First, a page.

By Alan W. Dowd
Sometimes I wish the only version of the Beatitudes was Matthew’s. After all, in Matthew’s account, Jesus offers a pep talk to the poor in spirit and those who hunger and thirst for
The good news is that I can strive to be those things. However, that’s only part of the message. Luke’s account takes a sledgehammer to my neat little understanding of Christ’s words. “Blessed are you who are poor” (Luke 6:20), Jesus declared emphatically, with no qualifiers. And then, as if to remove any doubt about his meaning, Jesus warned, “Woe to you who are rich, for you have already received your comfort” (v. 24).
Why all the anguish, you ask? Well, I’m not poor. And the odds are that if you’re reading this, neither are you. In fact, even the poorest Americans are rich when compared to the rest of humanity. How rich? The typical poverty-level household in America owns more than two TVs and has more living space than an average middle-class European household; in America, obesity among the poor is a greater concern than malnutrition.
And for those of us blessed to live somewhere north of the poverty line, consider how much we spend on things that aren’t necessities: $15 billion annually on bottled water, $15.9 billion on spectator sports (count me among the guilty), $20 billion on ice cream, more than $20 billion on high-end TVs (guilty), $52 billion on pets, and $66 billion on soda pop (very guilty).
Our wealth, as Jesus warned, puts us in a danger zone full of obstacles to living the abundant life—obstacles that are as old as the Bible and yet as new as the stuff Madison Avenue is peddling.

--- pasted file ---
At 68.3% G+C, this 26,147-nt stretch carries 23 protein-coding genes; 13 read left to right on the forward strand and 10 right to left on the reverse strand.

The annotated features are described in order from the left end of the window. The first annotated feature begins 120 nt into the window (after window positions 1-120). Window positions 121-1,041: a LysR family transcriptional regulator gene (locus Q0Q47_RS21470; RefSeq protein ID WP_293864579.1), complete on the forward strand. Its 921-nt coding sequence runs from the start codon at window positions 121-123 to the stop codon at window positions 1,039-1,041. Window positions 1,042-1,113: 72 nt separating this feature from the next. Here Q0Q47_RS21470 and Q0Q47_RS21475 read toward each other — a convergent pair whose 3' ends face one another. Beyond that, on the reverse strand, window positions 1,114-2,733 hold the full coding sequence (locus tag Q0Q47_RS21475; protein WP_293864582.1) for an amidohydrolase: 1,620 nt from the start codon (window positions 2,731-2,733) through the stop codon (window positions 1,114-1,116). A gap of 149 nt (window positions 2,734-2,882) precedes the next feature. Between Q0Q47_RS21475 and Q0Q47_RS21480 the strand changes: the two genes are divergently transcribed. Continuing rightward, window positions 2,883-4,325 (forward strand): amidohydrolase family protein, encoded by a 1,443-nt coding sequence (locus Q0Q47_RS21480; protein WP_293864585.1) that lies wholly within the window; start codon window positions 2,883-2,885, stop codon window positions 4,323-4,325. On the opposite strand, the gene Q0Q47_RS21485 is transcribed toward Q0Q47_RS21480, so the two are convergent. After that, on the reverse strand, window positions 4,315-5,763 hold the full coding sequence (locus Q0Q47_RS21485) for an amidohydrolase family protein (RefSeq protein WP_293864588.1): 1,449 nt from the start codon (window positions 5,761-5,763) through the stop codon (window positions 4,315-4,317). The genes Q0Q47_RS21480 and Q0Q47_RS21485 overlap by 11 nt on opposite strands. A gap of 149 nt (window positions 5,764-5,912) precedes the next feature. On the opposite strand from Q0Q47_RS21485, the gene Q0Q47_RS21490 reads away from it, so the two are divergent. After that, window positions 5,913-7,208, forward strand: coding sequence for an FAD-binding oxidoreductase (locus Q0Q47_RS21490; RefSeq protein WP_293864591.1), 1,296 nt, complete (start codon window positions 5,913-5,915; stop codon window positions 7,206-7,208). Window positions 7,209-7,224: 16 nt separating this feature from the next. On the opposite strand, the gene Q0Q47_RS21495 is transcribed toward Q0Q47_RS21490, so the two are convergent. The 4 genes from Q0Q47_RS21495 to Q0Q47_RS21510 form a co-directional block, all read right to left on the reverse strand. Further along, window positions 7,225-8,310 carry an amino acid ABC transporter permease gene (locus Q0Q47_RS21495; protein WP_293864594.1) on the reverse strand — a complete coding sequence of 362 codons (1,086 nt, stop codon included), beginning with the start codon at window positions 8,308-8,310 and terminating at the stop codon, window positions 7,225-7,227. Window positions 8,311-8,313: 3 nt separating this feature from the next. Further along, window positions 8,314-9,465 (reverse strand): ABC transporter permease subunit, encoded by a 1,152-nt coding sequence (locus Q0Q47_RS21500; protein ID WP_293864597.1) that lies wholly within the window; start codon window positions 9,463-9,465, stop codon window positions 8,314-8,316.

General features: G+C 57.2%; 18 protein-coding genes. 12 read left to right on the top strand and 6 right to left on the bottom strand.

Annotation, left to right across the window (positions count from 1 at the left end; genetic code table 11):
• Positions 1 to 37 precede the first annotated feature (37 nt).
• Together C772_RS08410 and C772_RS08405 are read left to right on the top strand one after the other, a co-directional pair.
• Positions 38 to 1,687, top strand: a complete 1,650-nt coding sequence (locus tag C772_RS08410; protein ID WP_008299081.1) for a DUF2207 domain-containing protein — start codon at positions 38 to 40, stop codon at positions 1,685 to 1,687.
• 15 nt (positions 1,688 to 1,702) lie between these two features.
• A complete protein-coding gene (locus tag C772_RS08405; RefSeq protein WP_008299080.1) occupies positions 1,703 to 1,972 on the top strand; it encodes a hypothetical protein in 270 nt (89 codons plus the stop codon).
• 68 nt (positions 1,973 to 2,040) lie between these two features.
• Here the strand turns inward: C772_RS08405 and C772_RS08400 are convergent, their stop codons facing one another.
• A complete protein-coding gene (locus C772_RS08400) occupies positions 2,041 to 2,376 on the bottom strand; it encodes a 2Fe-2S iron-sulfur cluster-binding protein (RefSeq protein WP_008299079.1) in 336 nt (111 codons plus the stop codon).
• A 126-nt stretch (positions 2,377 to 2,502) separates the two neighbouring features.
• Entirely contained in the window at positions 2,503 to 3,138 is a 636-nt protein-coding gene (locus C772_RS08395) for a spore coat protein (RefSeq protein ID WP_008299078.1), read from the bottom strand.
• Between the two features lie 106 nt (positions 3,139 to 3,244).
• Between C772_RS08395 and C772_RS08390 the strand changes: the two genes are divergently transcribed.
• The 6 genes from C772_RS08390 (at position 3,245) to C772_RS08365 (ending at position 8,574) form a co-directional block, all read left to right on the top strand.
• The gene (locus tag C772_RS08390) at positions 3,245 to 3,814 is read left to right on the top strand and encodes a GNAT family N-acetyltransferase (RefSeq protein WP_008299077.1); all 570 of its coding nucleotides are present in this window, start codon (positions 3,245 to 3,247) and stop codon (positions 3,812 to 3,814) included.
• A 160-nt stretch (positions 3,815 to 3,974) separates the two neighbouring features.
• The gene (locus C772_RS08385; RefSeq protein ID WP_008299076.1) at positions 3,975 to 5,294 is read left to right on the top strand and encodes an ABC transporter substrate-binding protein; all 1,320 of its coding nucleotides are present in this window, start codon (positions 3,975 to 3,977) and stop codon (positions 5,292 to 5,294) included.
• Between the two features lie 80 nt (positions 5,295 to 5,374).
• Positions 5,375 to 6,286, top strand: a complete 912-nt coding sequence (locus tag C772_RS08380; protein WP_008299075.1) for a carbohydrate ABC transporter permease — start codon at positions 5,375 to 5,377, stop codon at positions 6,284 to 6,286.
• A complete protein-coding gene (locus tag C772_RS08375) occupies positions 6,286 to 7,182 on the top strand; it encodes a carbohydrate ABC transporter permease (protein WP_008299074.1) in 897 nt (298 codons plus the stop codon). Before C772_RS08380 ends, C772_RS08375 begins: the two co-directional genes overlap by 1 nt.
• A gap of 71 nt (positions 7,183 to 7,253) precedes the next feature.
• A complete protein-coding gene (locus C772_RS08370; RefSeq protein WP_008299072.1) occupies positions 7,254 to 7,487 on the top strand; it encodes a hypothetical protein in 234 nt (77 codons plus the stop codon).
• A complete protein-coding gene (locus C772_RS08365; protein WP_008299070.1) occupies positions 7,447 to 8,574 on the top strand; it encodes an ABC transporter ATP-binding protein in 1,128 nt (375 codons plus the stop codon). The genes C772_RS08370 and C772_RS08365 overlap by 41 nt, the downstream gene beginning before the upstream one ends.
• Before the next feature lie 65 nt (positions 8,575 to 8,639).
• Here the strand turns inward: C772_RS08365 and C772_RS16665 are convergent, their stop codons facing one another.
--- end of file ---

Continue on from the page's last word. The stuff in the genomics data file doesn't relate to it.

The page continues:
I must confess that the candid prayer offered in Proverbs 30 largely reflects my view of wealth. “Give me neither poverty nor riches,” the writer asks. “Otherwise, I may have too much and disown you and say ‘Who is the Lord?’ Or I may become poor and steal and dishonor the name of my God” (vv. 8, 9).
Since I’m closer to the riches side of the spectrum, I strive to check my inclination to acquire stuff by keeping a few questions in my mind and on my heart.
How’s My Vision?
In the 1830s, French philosopher Alexis de Tocqueville argued that by pursuing the same material enjoyments possessed by one’s neighbors—by keeping up with the Joneses, as it were—there could emerge “a kind of virtuous materialism . . . which would not corrupt, but enervate the soul.” The Gordon Gekko character in the 1987 film Wall Street made essentially the same argument: “Greed works,” he said. “Greed, in all of its forms—greed for life, for money, for love, knowledge—has marked the upward surge of mankind.”
We know they’re both wrong. But let’s be honest: Prada shoes are prettier than Payless. A BMW is a lot nicer than a Kia. And a brand-new house is more enticing than an aging bi-level.